The last item to be examined is the Antikythera Mechanism. This artifact was discovered on yet another ship wreck and has produced a mystery scientist still find, puzzling. The vessel is believed to have sunk around 76 B.C. and may have carried an early type of computer. While the exact use of the artifact is not fully known, it is now widely accepted that it was a type of mechanical analog computer. The artifact contained more than 30 internal gears and was a highly complex machine. Depending on the settings and dials, the Antikythera Mechanism was capable of displaying the location of stars and constellations. More than just showing their current location, this artifact could display the locations of the stars and constellations on any given date, past or future. This was valued information to any seaman attempting to navigate open waters. While the artifact was recovered from a Roman vessel, it is not believed to have been invented by the Roman’s. It is believed by most the device was developed in Greece and perhaps captured by the Roman’s. Made of bronze and having more than 2,000 characters inscribed on its surface, the artifact could calculate astronomical information related to the Sun, Moon and planets. While not a computer by modern terms, this was a highly sophisticated device even for today, and it is even far more impressive when you consider it is more than 2,000 years old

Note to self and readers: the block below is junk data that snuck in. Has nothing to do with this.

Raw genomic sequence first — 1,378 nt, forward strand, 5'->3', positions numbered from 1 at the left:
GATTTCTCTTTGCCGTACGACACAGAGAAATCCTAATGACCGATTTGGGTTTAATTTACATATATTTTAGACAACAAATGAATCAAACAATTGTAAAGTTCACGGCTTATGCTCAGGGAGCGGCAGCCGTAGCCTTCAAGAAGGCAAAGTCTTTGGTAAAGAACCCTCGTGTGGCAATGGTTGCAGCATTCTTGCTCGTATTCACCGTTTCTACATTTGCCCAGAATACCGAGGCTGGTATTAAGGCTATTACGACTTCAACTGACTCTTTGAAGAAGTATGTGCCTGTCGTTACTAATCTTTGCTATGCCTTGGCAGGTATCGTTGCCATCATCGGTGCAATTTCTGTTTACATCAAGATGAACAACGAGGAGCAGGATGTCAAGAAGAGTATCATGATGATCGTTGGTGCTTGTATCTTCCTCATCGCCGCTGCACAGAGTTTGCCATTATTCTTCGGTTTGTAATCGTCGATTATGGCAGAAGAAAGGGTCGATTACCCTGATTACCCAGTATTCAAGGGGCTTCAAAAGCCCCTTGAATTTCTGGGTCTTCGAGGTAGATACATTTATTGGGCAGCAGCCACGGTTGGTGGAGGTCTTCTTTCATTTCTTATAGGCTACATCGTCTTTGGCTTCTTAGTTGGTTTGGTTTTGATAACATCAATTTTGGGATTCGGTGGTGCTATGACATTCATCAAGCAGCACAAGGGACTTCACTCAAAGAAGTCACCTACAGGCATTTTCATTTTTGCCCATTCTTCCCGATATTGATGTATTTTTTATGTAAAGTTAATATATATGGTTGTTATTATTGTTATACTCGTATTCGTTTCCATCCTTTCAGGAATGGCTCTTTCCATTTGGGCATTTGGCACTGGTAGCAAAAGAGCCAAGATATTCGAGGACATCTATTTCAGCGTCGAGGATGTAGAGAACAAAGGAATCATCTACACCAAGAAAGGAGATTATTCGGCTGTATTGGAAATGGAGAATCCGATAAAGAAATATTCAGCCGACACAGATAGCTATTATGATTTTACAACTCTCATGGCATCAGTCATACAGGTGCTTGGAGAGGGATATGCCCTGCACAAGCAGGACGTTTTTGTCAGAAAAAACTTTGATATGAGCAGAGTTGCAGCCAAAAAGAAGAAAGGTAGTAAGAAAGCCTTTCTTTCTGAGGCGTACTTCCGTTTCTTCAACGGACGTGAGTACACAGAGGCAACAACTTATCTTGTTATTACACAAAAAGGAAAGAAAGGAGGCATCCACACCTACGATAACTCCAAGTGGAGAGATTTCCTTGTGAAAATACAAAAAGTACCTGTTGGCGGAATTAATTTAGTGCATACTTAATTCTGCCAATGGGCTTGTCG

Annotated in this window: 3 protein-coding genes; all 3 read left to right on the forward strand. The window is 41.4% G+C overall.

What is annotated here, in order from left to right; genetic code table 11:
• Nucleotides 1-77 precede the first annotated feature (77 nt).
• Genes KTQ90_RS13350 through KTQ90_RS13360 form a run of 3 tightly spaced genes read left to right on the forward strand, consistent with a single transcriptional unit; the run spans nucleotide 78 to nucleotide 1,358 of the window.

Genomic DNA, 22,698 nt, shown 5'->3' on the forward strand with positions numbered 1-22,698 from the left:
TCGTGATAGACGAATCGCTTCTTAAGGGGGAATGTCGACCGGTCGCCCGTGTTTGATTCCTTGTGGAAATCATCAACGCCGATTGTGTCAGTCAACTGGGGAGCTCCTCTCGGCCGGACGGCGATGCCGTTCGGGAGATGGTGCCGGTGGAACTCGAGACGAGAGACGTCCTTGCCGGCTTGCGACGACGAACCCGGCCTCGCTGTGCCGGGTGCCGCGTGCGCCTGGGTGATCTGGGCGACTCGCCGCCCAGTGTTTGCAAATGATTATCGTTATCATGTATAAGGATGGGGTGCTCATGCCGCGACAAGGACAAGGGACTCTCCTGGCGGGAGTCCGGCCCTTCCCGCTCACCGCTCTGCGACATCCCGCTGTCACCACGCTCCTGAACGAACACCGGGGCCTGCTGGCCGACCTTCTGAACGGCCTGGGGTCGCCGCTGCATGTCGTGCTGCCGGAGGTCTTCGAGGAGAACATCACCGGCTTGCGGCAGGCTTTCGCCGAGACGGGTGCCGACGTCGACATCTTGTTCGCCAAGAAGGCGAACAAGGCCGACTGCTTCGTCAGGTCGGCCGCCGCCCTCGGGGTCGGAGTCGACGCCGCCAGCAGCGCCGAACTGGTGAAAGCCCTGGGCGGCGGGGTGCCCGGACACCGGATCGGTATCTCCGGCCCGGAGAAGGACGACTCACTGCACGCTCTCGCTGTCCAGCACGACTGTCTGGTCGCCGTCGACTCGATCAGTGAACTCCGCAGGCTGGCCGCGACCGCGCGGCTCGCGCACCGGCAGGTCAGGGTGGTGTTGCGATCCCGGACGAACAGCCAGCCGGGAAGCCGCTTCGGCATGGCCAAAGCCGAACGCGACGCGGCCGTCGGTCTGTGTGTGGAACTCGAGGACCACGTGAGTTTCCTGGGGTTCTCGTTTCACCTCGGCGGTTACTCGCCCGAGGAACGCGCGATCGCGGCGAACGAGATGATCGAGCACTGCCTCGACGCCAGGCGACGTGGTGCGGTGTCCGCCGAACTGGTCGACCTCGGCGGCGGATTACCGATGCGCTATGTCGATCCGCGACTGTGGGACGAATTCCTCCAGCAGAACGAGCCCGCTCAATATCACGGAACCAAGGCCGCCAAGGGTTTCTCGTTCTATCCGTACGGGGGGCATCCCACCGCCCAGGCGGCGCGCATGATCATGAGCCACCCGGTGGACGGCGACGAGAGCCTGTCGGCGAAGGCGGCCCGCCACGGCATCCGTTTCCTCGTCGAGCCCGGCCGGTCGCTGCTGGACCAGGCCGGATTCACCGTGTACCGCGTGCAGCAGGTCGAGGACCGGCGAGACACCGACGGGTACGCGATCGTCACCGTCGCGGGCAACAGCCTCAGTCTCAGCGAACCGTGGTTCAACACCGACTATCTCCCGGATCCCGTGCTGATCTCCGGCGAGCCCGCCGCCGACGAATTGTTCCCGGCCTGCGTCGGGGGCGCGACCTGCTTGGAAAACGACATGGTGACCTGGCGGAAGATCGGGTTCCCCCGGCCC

These artifacts and discoveries prove the 1st century world Jesus knew was not a simplistic community just a brief step away from cave men. This world was rich with culture, commerce, science, literature, engineering and architecture. Many have assumed these simplistic people would have been easy to fool by a magician or hypnotist, which some have claimed Jesus to be. The truth is far different. These people had a wide range of knowledge, were no fools, and were very capable of recognizing truth from fabrication. This level of invention, technology, learning and medical care show that while these people may have lacked some modern luxuries, the 1st century was a time rich in a technology far beyond what many today would have believed possible.

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Bible Archaeology